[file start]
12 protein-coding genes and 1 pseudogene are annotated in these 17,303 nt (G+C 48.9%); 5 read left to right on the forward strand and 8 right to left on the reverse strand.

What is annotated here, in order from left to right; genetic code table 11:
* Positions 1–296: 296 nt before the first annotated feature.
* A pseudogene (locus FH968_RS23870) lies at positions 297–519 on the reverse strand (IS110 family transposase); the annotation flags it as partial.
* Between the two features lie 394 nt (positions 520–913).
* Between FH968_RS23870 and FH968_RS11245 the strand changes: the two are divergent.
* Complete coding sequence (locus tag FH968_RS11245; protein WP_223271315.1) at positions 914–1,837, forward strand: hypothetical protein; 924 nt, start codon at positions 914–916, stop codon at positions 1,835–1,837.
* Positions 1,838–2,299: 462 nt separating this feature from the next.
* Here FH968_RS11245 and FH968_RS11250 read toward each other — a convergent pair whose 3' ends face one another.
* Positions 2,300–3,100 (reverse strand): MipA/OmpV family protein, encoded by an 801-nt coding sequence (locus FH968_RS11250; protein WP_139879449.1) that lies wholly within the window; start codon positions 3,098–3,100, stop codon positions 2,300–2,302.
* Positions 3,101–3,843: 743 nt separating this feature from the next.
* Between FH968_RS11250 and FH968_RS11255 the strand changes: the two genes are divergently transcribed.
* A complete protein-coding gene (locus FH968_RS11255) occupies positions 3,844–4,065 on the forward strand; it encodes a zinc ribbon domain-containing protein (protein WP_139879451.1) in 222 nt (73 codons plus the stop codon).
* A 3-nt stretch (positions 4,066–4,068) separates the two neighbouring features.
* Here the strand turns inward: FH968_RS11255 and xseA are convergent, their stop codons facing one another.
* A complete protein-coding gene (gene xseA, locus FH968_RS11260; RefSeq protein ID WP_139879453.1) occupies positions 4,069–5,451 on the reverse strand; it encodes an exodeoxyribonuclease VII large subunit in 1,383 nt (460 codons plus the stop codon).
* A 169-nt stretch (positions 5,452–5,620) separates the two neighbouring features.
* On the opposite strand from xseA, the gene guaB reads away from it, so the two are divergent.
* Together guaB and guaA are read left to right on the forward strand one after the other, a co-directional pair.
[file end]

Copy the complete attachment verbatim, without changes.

12 protein-coding genes and 1 pseudogene are annotated in these 17,303 nt (G+C 48.9%); 5 read left to right on the forward strand and 8 right to left on the reverse strand.

What is annotated here, in order from left to right; genetic code table 11:
* Positions 1–296: 296 nt before the first annotated feature.
* A pseudogene (locus FH968_RS23870) lies at positions 297–519 on the reverse strand (IS110 family transposase); the annotation flags it as partial.
* Between the two features lie 394 nt (positions 520–913).
* Between FH968_RS23870 and FH968_RS11245 the strand changes: the two are divergent.
* Complete coding sequence (locus tag FH968_RS11245; protein WP_223271315.1) at positions 914–1,837, forward strand: hypothetical protein; 924 nt, start codon at positions 914–916, stop codon at positions 1,835–1,837.
* Positions 1,838–2,299: 462 nt separating this feature from the next.
* Here FH968_RS11245 and FH968_RS11250 read toward each other — a convergent pair whose 3' ends face one another.
* Positions 2,300–3,100 (reverse strand): MipA/OmpV family protein, encoded by an 801-nt coding sequence (locus FH968_RS11250; protein WP_139879449.1) that lies wholly within the window; start codon positions 3,098–3,100, stop codon positions 2,300–2,302.
* Positions 3,101–3,843: 743 nt separating this feature from the next.
* Between FH968_RS11250 and FH968_RS11255 the strand changes: the two genes are divergently transcribed.
* A complete protein-coding gene (locus FH968_RS11255) occupies positions 3,844–4,065 on the forward strand; it encodes a zinc ribbon domain-containing protein (protein WP_139879451.1) in 222 nt (73 codons plus the stop codon).
* A 3-nt stretch (positions 4,066–4,068) separates the two neighbouring features.
* Here the strand turns inward: FH968_RS11255 and xseA are convergent, their stop codons facing one another.
* A complete protein-coding gene (gene xseA, locus FH968_RS11260; RefSeq protein ID WP_139879453.1) occupies positions 4,069–5,451 on the reverse strand; it encodes an exodeoxyribonuclease VII large subunit in 1,383 nt (460 codons plus the stop codon).
* A 169-nt stretch (positions 5,452–5,620) separates the two neighbouring features.
* On the opposite strand from xseA, the gene guaB reads away from it, so the two are divergent.
* Together guaB and guaA are read left to right on the forward strand one after the other, a co-directional pair.